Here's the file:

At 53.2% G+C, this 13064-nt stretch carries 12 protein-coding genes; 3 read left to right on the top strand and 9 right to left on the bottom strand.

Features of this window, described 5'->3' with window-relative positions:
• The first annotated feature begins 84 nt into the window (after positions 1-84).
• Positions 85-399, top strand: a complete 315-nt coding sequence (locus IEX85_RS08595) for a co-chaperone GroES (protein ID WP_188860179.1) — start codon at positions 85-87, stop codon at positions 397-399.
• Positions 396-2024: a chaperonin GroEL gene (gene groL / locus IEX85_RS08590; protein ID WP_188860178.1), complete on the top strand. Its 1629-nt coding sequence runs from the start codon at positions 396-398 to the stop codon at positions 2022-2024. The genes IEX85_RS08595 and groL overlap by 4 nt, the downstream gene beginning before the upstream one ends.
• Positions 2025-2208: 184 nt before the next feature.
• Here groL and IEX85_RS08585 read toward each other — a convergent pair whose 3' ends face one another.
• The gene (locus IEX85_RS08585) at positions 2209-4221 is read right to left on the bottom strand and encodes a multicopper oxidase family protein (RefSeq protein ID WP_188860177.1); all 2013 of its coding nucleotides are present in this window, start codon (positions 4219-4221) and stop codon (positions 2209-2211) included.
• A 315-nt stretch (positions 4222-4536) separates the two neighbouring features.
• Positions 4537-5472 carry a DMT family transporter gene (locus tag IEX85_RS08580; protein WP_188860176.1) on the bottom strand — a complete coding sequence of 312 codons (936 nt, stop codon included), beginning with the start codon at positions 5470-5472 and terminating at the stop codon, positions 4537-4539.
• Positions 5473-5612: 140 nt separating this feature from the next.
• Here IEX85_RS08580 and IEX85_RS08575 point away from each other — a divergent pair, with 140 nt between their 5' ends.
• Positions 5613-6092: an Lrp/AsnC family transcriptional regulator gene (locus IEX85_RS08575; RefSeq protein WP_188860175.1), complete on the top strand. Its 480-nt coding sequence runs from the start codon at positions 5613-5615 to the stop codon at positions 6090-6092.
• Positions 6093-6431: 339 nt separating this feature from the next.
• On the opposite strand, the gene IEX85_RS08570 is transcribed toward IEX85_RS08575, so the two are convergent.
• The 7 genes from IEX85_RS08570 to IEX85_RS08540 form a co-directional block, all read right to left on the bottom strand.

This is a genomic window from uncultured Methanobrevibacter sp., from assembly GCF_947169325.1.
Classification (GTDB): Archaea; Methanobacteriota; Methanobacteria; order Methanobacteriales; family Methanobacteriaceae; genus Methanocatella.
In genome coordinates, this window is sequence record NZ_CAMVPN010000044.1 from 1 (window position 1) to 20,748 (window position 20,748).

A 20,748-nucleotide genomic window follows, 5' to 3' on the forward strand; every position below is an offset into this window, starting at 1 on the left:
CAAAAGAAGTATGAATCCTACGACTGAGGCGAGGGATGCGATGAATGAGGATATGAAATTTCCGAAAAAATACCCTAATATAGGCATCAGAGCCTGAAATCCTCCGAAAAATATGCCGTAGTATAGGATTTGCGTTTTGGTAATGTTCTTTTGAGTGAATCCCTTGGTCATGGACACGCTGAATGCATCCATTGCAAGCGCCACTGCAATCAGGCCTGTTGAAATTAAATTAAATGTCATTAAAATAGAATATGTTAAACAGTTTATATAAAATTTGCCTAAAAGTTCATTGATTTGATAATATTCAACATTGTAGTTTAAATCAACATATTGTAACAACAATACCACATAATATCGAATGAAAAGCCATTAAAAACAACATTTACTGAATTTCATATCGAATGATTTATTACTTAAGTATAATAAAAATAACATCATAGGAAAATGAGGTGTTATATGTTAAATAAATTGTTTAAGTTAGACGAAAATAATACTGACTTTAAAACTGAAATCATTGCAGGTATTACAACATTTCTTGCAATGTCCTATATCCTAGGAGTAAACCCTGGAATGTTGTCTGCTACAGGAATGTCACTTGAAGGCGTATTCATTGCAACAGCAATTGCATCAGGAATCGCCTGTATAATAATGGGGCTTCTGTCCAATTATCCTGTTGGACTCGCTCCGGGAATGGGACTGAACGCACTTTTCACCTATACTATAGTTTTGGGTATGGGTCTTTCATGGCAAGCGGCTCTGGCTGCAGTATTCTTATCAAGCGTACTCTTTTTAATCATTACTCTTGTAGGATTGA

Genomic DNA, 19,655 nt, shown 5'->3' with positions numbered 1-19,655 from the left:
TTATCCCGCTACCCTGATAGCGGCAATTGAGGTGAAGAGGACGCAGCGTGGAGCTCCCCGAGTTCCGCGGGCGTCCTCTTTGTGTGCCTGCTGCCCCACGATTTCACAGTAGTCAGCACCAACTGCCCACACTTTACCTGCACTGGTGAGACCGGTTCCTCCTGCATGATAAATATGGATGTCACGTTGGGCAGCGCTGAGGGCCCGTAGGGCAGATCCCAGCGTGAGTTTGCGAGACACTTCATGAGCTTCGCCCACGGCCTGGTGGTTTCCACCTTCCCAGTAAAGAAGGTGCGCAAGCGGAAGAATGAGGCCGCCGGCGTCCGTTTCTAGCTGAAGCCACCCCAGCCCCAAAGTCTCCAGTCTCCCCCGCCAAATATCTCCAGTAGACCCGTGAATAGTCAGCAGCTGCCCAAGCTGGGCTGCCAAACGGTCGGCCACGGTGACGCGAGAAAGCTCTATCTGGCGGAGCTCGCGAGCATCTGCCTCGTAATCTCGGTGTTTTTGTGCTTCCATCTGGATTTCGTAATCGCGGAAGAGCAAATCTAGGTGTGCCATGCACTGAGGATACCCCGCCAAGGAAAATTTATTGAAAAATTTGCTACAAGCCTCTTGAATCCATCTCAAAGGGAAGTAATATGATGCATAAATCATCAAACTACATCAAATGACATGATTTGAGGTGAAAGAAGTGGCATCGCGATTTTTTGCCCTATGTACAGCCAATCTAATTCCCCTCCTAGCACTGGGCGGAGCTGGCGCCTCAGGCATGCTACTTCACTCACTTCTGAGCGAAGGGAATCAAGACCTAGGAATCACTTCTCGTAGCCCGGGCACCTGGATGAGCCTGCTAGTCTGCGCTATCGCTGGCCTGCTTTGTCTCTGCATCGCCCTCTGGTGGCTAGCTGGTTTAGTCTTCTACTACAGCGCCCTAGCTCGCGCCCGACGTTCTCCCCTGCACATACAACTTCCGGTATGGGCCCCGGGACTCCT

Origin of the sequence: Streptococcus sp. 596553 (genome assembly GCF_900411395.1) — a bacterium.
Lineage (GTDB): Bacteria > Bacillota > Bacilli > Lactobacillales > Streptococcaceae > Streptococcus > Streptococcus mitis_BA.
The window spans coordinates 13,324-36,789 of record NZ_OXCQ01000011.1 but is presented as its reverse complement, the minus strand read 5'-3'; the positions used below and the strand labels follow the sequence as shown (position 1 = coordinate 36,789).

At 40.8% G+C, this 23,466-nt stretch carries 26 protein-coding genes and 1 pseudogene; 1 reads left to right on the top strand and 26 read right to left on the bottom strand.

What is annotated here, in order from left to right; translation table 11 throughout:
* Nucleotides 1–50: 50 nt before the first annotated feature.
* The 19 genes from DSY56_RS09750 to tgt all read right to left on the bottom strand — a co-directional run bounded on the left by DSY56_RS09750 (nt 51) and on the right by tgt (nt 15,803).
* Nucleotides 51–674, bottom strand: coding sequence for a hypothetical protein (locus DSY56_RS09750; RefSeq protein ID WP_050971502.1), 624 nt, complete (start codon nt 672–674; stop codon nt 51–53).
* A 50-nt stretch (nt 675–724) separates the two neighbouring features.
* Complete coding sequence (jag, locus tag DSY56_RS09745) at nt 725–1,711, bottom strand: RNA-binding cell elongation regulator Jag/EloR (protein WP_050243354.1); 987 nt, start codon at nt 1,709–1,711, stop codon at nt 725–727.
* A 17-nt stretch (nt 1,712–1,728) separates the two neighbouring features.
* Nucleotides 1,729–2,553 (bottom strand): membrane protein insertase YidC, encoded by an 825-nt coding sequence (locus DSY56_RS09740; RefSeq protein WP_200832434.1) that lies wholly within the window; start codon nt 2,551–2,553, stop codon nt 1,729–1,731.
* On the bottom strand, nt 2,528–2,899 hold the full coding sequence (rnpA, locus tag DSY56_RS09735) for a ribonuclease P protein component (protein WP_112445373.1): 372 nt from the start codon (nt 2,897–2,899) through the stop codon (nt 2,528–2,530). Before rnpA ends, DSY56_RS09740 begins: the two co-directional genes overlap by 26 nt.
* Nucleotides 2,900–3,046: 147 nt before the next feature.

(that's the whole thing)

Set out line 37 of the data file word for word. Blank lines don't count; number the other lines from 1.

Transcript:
* Nucleotides 2,900–3,046: 147 nt before the next feature.